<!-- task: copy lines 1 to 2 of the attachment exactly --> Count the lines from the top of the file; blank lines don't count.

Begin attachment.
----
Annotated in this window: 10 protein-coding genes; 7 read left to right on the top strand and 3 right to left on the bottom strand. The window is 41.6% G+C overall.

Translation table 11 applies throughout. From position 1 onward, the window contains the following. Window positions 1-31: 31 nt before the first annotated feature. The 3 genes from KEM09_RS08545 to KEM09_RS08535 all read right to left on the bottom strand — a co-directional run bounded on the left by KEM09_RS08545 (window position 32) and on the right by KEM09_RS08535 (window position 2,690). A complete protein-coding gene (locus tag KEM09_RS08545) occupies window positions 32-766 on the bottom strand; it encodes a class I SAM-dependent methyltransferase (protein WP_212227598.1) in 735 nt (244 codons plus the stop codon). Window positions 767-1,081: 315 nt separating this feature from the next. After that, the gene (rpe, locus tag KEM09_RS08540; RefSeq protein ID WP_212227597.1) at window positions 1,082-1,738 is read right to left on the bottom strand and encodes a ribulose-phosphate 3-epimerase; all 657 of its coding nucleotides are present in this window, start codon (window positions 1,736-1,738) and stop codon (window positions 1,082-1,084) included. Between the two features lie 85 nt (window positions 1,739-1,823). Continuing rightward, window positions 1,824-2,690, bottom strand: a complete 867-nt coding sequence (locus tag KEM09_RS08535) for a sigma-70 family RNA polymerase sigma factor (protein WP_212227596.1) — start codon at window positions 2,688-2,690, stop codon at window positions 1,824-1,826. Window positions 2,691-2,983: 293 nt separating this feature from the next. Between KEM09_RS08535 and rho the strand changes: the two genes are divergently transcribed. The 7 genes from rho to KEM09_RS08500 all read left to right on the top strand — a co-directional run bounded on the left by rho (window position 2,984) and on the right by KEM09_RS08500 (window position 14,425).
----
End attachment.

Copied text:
Annotated in this window: 10 protein-coding genes; 7 read left to right on the top strand and 3 right to left on the bottom strand. The window is 41.6% G+C overall.

Translation table 11 applies throughout. From position 1 onward, the window contains the following. Window positions 1-31: 31 nt before the first annotated feature. The 3 genes from KEM09_RS08545 to KEM09_RS08535 all read right to left on the bottom strand — a co-directional run bounded on the left by KEM09_RS08545 (window position 32) and on the right by KEM09_RS08535 (window position 2,690). A complete protein-coding gene (locus tag KEM09_RS08545) occupies window positions 32-766 on the bottom strand; it encodes a class I SAM-dependent methyltransferase (protein WP_212227598.1) in 735 nt (244 codons plus the stop codon). Window positions 767-1,081: 315 nt separating this feature from the next. After that, the gene (rpe, locus tag KEM09_RS08540; RefSeq protein ID WP_212227597.1) at window positions 1,082-1,738 is read right to left on the bottom strand and encodes a ribulose-phosphate 3-epimerase; all 657 of its coding nucleotides are present in this window, start codon (window positions 1,736-1,738) and stop codon (window positions 1,082-1,084) included. Between the two features lie 85 nt (window positions 1,739-1,823). Continuing rightward, window positions 1,824-2,690, bottom strand: a complete 867-nt coding sequence (locus tag KEM09_RS08535) for a sigma-70 family RNA polymerase sigma factor (protein WP_212227596.1) — start codon at window positions 2,688-2,690, stop codon at window positions 1,824-1,826. Window positions 2,691-2,983: 293 nt separating this feature from the next. Between KEM09_RS08535 and rho the strand changes: the two genes are divergently transcribed. The 7 genes from rho to KEM09_RS08500 all read left to right on the top strand — a co-directional run bounded on the left by rho (window position 2,984) and on the right by KEM09_RS08500 (window position 14,425).